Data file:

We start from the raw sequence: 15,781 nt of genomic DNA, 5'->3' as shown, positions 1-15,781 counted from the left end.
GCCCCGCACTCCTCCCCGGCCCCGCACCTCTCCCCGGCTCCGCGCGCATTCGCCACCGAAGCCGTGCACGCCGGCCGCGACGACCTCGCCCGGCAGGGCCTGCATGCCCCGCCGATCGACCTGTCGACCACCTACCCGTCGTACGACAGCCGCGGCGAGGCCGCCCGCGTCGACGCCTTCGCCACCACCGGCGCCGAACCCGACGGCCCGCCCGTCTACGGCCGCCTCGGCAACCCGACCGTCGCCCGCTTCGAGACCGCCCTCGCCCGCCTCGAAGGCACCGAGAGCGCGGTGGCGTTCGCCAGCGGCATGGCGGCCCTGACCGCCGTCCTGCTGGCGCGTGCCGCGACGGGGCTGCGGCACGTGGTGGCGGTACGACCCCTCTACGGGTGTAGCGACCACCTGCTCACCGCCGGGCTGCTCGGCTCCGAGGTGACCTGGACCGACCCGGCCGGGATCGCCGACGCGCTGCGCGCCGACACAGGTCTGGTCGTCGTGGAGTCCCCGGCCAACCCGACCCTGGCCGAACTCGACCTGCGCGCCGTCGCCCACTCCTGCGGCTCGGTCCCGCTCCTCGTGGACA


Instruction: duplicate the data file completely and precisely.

We start from the raw sequence: 15,781 nt of genomic DNA, 5'->3' as shown, positions 1-15,781 counted from the left end.
GCCCCGCACTCCTCCCCGGCCCCGCACCTCTCCCCGGCTCCGCGCGCATTCGCCACCGAAGCCGTGCACGCCGGCCGCGACGACCTCGCCCGGCAGGGCCTGCATGCCCCGCCGATCGACCTGTCGACCACCTACCCGTCGTACGACAGCCGCGGCGAGGCCGCCCGCGTCGACGCCTTCGCCACCACCGGCGCCGAACCCGACGGCCCGCCCGTCTACGGCCGCCTCGGCAACCCGACCGTCGCCCGCTTCGAGACCGCCCTCGCCCGCCTCGAAGGCACCGAGAGCGCGGTGGCGTTCGCCAGCGGCATGGCGGCCCTGACCGCCGTCCTGCTGGCGCGTGCCGCGACGGGGCTGCGGCACGTGGTGGCGGTACGACCCCTCTACGGGTGTAGCGACCACCTGCTCACCGCCGGGCTGCTCGGCTCCGAGGTGACCTGGACCGACCCGGCCGGGATCGCCGACGCGCTGCGCGCCGACACAGGTCTGGTCGTCGTGGAGTCCCCGGCCAACCCGACCCTGGCCGAACTCGACCTGCGCGCCGTCGCCCACTCCTGCGGCTCGGTCCCGCTCCTCGTGGACA